Fusion centers have cited DHS grant funding as critical to achieving the baseline capabilities--the standards the government and fusion centers have defined as necessary for centers to be considered capable of performing basic functions in the national information sharing network, such as standards related to information gathering and intelligence analysis. However, DHS has not set standard performance measures for the centers. Fusion centers nationwide reported that federal funding accounted for about 61 percent of their total fiscal year 2010 budgets, but DHS's Homeland Security Grant Program (HSGP), the primary grant program through which fusion centers receive funding, is not specifically focused on, or limited to, fusion centers. Rather, states and local governments determine the amount of HSGP funding they allocate to fusion centers each year from among a number of competing homeland security needs. As a result, fusion centers continue to raise concerns about the lack of a longer-term, predictable federal funding source. DHS, in coordination with the Program Manager for the Information Sharing Environment and DOJ, has a nationwide assessment of centers' baseline capabilities under way. To be completed in October 2010, the goal of the assessment is to provide federal agencies and fusion centers with more accurate information on the status of centers' abilities, help identify gaps between centers' current operations and the baseline capabilities, and use this information to develop strategies and realign resources to close those gaps going forward. Recent federal guidance also requires that, by October 29, 2010, DHS should develop an annual reporting process that will document the total operational and sustainment costs of each of the 72 fusion centers in the national network so as to assess the adequacy of current funding mechanisms. If centers are to receive continued federal financial support, it is important that they are also able to demonstrate their impact and value added to the nation's information sharing goals. However, there are no standard performance measures across all fusion centers to do this. DHS has not started developing such measures because the agency is currently focusing on completing the nationwide assessment and compiling its results and, as such, has not defined next steps or target timeframes for designing and implementing these measures. Defining the steps it will take to design and implement a set of measures and committing to a target timeframe for their completion could better position DHS to demonstrate the value and impact of the national network of fusion centers. To help fusion centers develop privacy and civil liberties policies and protections, DHS and DOJ have provided technical assistance and training, including a template on which to base a privacy and civil liberties policy, and a joint process for reviewing fusion centers' policies to ensure they are consistent with federal requirements. The 14 centers GAO interviewed were at different stages of the policy review process, with 7 completed as of June 2010. Officials from all 14 of the fusion centers GAO interviewed stated that the guidance DHS and DOJ provided was helpful and integral in assisting them to draft their policies. GAO recommends that DHS define steps to develop and implement standard performance measures for centers and commit to a timeframe for completing them. DHS concurred and described steps it is taking to address the recommendation.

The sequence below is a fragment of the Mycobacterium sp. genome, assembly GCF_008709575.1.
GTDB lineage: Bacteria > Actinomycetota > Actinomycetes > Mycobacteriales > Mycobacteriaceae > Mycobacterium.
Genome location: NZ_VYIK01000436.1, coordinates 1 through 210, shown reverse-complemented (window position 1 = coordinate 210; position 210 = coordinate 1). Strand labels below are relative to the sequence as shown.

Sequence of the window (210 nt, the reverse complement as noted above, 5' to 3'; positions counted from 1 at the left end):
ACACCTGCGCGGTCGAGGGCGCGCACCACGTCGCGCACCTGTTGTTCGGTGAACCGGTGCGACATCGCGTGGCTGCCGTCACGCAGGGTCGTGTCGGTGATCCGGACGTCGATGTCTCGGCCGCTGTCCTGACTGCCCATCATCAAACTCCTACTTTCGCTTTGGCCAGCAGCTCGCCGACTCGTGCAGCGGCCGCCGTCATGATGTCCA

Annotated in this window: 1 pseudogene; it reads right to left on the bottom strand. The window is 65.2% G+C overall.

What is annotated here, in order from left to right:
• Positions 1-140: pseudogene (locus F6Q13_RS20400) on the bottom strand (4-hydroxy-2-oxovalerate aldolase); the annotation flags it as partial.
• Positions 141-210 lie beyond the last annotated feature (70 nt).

- Review Pending